The book is ghostwritten by Nancy French. Nancy French (who has a website you can find here: https://www.nancyfrench.com/) has ghostwriter books for all sorts of celebrities such as Sarah and Bristol Palin, some Christian guy who appeared on reality TV show The Bachelor, and Stacey Dash (who is an actress on CSI who gave a speech at CPAC in 2016). Cop Under Fire also hass a foreword written by Fox news daytime host Sean Hannity, who is the most generic milk toast conservative pundit imaginable. Finally, the author is Sheriff Clarke, a former Sheriff in Milwaukee who gave a speech at the RNC in support of Donald Trump.
Clarke starts by telling the reader about his early childhood experiences, and gives many analogies about his hardass Vietnam veteran father. Clarke credits his father with preventing him, despite living in a poor neighborhood, from turning to a life of crime and instead graduating college. Over time, Clarke decided to pursue a career in law enforcement, and slowly rose up the ranks. His experiences as a police officer gave him a strong law and order mentality, and turned him into a reluctant republican.
Eventually, he came to control all of the law enforcement officers in Milwaukee County. During his time at the helm of the force, several racially charged protest movements erupted, criticizing the force’s lack of attention and perceived brutality towards minorities. This allowed Clarke to assert his leadership skills, and help the police force deal with the PR crisis. He never backed down, and always protected his officers.
He also relays his tough attitude towards inmates and prison reform. Under his tenure, he streamlined the local prison. He also began improving inmate discipline by withdrawing more appealing food as punishment, and instead forcing inmates to eat nutraloaf. He also made controversial pro gun ownership educational videos where he urged his constituents to buy guns.
The rest of the book details Clarke’s political positions on a wide range of loosely law enforcement issues ranging from single motherhood, to the welfare state, to the death penalty, and several other issues. As I am writing this review, only days after I finished the book, I have already forgotten the specifics because of the banality of the presented arguments.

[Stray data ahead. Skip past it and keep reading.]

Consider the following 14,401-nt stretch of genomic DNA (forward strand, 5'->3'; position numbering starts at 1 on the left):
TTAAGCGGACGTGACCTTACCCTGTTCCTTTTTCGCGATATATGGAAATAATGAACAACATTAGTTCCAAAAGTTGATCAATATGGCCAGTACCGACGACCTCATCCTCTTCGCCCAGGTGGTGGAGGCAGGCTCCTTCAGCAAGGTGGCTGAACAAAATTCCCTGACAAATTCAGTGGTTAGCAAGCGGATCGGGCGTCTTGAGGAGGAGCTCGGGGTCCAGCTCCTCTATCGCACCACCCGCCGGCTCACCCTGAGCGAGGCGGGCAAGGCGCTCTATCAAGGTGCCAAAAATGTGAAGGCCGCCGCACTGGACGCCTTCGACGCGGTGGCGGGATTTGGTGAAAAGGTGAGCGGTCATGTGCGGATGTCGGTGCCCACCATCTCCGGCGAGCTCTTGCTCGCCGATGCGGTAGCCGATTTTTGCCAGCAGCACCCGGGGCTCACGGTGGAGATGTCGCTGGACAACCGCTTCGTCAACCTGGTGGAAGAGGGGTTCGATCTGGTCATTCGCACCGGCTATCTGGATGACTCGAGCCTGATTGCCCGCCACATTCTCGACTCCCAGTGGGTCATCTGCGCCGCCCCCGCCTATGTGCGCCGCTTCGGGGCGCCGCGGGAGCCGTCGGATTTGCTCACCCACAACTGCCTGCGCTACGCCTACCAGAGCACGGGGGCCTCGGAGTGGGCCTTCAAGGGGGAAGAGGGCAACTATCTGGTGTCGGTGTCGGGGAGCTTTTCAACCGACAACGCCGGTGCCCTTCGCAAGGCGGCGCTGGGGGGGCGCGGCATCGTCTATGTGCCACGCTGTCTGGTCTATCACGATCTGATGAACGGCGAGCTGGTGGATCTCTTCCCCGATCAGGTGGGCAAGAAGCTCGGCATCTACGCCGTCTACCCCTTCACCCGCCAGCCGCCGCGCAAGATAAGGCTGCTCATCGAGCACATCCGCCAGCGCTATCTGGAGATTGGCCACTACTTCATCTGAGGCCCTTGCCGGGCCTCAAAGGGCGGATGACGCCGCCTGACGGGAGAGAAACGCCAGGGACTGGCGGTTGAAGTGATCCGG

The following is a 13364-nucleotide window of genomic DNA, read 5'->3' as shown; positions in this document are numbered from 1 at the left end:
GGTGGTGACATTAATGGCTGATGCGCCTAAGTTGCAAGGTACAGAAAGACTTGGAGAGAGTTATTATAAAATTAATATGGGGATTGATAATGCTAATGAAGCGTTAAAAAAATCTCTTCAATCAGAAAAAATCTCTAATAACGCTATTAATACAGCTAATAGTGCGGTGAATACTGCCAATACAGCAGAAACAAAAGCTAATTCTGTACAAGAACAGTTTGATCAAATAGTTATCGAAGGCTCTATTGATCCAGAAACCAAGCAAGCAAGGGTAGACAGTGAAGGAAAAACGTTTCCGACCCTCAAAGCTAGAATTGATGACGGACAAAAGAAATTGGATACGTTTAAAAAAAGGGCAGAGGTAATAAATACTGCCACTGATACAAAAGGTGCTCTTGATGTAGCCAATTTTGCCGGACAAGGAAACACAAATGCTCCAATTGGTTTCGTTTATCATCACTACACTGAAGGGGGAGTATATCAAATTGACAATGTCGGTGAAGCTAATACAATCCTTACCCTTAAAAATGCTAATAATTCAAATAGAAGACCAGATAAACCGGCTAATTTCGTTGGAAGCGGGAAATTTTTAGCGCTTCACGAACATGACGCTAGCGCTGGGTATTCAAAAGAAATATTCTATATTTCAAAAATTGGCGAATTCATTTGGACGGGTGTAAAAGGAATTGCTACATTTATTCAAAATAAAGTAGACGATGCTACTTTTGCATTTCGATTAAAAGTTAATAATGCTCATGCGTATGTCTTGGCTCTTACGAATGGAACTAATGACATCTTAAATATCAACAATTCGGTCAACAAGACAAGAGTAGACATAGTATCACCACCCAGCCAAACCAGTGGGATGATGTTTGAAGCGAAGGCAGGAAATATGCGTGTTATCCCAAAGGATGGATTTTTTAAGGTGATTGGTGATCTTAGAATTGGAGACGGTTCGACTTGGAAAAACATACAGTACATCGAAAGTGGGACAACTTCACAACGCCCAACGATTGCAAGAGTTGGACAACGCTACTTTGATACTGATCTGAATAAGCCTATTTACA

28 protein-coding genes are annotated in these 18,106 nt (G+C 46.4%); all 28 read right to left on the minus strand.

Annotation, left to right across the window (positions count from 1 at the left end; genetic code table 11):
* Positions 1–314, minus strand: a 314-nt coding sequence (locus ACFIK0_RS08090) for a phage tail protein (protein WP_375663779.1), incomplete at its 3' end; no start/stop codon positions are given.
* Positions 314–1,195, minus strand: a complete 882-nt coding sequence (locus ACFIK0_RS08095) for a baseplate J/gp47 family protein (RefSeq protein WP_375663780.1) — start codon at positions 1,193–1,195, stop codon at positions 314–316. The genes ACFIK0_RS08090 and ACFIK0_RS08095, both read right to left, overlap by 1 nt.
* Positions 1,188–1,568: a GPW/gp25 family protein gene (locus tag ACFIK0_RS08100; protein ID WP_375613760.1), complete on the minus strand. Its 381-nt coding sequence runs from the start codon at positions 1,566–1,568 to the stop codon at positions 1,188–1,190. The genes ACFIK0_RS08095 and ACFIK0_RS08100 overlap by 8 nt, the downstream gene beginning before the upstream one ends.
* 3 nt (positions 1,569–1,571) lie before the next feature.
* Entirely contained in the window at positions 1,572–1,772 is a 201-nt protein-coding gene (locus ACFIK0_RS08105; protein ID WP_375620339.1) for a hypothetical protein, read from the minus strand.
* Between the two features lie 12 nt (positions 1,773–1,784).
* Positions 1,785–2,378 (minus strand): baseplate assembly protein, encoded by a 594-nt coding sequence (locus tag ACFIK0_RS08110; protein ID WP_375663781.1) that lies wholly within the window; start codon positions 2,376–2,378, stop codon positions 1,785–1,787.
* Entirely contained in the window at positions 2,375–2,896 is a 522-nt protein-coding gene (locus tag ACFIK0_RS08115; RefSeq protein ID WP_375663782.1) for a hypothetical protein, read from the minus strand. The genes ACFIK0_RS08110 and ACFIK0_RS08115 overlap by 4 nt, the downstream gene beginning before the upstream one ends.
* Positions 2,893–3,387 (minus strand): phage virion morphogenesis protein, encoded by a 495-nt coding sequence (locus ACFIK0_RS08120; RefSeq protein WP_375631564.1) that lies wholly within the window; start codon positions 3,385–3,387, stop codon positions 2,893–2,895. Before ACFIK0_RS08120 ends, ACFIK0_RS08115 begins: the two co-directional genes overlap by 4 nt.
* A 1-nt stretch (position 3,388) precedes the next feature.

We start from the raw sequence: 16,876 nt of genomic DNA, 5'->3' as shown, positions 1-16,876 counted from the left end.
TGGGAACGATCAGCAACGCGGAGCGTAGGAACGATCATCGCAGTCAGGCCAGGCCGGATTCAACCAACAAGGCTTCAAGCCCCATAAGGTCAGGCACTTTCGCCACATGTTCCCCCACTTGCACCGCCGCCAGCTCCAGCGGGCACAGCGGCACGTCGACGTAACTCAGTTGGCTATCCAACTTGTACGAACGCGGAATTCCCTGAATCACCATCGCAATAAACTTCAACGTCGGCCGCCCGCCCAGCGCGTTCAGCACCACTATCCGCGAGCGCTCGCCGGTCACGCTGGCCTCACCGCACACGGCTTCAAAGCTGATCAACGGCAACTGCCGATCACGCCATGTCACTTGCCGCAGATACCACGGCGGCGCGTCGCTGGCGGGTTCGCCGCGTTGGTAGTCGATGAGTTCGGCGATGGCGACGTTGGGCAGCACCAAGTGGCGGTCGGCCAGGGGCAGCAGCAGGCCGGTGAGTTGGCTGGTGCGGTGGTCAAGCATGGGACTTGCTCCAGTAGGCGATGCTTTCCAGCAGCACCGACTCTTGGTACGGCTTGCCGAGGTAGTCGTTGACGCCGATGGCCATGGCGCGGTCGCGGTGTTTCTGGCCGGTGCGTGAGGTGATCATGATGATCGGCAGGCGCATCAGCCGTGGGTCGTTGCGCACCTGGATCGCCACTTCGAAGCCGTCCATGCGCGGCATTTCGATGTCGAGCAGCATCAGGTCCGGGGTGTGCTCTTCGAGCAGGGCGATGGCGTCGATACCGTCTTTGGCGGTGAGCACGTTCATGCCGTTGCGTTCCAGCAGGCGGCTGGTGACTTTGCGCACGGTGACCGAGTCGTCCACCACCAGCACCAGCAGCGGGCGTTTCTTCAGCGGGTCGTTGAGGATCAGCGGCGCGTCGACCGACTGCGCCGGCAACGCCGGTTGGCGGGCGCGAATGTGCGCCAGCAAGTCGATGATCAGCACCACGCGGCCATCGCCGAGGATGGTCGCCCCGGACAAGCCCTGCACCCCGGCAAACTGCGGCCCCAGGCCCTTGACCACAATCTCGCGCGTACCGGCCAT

I was both pleasantly surprised and thoroughly disappointed. The quality of the writing was surprising considering the initial endorsement by Sean Hannity and the ghostwriting by Nancy French. However, the content was disappointing. I was hoping there would be a lot more specific examples of cases where Sheriff Clarke relayed his experiences as a police officer. Instead, I found a lot of very basic arguments which could have been made much better by the CATO Institute.
The Wisdom of Psychopaths
by Kevin Dutton
Published in September 2012
Thibault’s Score: 4/5
Kevin Dutton does a great job at explaining what a psychopath is and outlining the many circumstances where psychopaths outperform their neurotypical peers.
The brains of psychopaths are structured very differently than the brains of other people. They do not feel the same emotions that neurotypicals feel, and the emotions that they do feel are highly attenuated. This is both a blessing and a handicap.
Psychopaths struggle with finding a sense of morality, and can, if pushed, turn to violence and criminality. This is why many serial killers are psychopaths.
Just because nearly all of the most violent murders and rapists are psychopaths doesn’t mean that the majority of psychopaths are dangerous. Most psychopaths live completely normal and productive lives.
Psychopaths tend to cluster towards society’s extremes: they are both the most dangerous and poor people, along with the most helpful and productive. The world’s top CEOs, surgeons, lawyers, soldiers, and law enforcement officers tend to score high on many tests indicating sociopathy. Their jobs require nerves of steel and a cool unflinching focus.
A lot surprised me about this book. Major religious figures, such as saints, often display sociopathic tendencies. The most focused buddhist monks’ brains look like he brains of psychopaths on MRI scans - they may have, through meditation, turned themselves into benevolent psychopaths.
There is much that we can learn from psychopaths, and Kevin Dutton does a fantastic job of showing what and how we can learn from these incredible individuals.
This is an absolutely fantastic book. It is eye opening, and a must read, especially for people who have experienced anxiety or trouble with emotional control.
Defending the Undefendable
by Walter Block
Published in March 1976
Thibault’s Score: 4/5
I read this book many years ago in high school, and found it to be very interesting. I reread it with my girlfriend while listening to the audiobook on a road trip, and we found it to be educational and amusing.
I have had the pleasure of meeting Dr. Walter Block on several occasions, and have shared many great experiences with him.